In our examples above if we choose $\delta = 0.0000000001$ and we need $|x-2|<\delta$ to mean $|f(x) -11| < \epsilon$. Okay, let $\epsilon = 10$ million. If $|x-2| < 0.0000000001$ then $|(3x + 5) - 11|< 10$ million. Well, that is certainly true! What does that signify? Very little.

We need to show that $f(x)$ gets close to $q$. In other words, we need to show that $\epsilon$ gets small. We want to be able to show that whatever small distance we can think of, $\epsilon$ can be that distance.

In other words for any $\epsilon$ we can think of, we will be able to find a $\delta$ so that whenever $d(x,p) < \delta$ then $d(f(x),p) < \epsilon$.

And that is precisely what the definition says.

=====first answer ====

What does $\lim\limits_{x\to p} f(x) = q$ mean?

Intuition says: If we select $x$ that are really close to $p$ then the corresponding $f(x)$ will be really close to $q$.

$x$ being "really close" to $p$ means that we have "really small" distance $\delta> 0$ so that $d(xp) < \delta$. This means if we consider the values of values of $f(x)$ for all those $x$s that are within $\delta$ of $p$, we will get that all the $f(x)$s are within some value of $q$.

But that's always the case for any $q$. If $d(x,p) < \delta$ we will always have a $\underbrace{\sup d(f(x),q)}_{\text{where }d(x,p)< \delta}$ (for sake of argument this could be infinite). and $d(f(x),q)$ will be at least as small as that.

We need to get the idea that as $\delta$ gets small that $\underbrace{\sup d(f(x),q)}_{\text{where }d(x,p)< \delta}$ gets small as well.

What we want to get at is as $\delta\to 0$ then $\underbrace{\sup d(f(x),q)}_{\text{where }d(x,p)< \delta}< \delta\to 0$.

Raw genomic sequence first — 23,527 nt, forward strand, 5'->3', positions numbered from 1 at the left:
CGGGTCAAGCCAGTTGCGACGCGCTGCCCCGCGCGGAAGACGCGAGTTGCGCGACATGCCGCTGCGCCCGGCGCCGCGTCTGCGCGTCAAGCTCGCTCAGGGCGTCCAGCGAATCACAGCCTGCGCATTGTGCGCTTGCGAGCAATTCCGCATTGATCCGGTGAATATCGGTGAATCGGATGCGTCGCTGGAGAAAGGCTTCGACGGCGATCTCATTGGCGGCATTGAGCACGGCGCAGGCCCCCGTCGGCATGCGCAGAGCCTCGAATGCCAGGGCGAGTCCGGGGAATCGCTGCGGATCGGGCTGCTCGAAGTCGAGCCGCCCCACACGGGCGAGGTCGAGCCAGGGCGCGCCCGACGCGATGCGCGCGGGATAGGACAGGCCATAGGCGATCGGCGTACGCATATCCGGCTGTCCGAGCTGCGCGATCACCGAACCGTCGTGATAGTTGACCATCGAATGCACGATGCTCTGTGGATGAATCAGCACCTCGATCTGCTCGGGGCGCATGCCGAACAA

Or in other words $\lim\limits_{\delta\to 0} \underbrace{\sup d(f(x),q)}_{\text{where }d(x,p)< \delta}=0$.

... But that's circular reasoning. We are trying to define limits so we can't use limits.

We need the idea that we can "force" $f(x)$ to be close to $q$ by picking $x$s within a small distance of $p$.

We need: We can assure that $d(f(x),q) < \epsilon$ for any small distance of $\epsilon$ we want, by picking $x$s that are within some small distance $\delta$ of $p$.

Or in other words. For any $\epsilon > 0$ we can find a $\delta > 0$ so the whenever we have $d(x,p) < \delta$ we will also have $d(f(x), q) < \epsilon$.

And that's exactly what the definition is.

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The gist of the definition is this:

Given any positive number $\epsilon$ we can get a positive number $\delta$ so that we can make the distance between $f(x)$ and $q$ become less than $\epsilon$ whenever $x$ is within a radius $\delta$ of $p.$

The condition that the given $\epsilon$ defines becomes tighter the smaller $\epsilon$ is, and the definition says no matter how small this number becomes, we can always make $f(x)$ come as close as within a radius $\epsilon$ of the number $q.$ This captures the idea of the images getting arbitrarily close to $q.$

Or, think of $\epsilon$ as a given tolerance for error; then the definition claims that no matter how accurate an approximation of $q$ is wanted, we can always get it -- that's what the $\delta$ part is all about. It simply means we can approximate $q$ as closely as we wish by approximating $p$ well enough.

This $q,$ if it exists, is then called the limiting value of the function at $x=p.$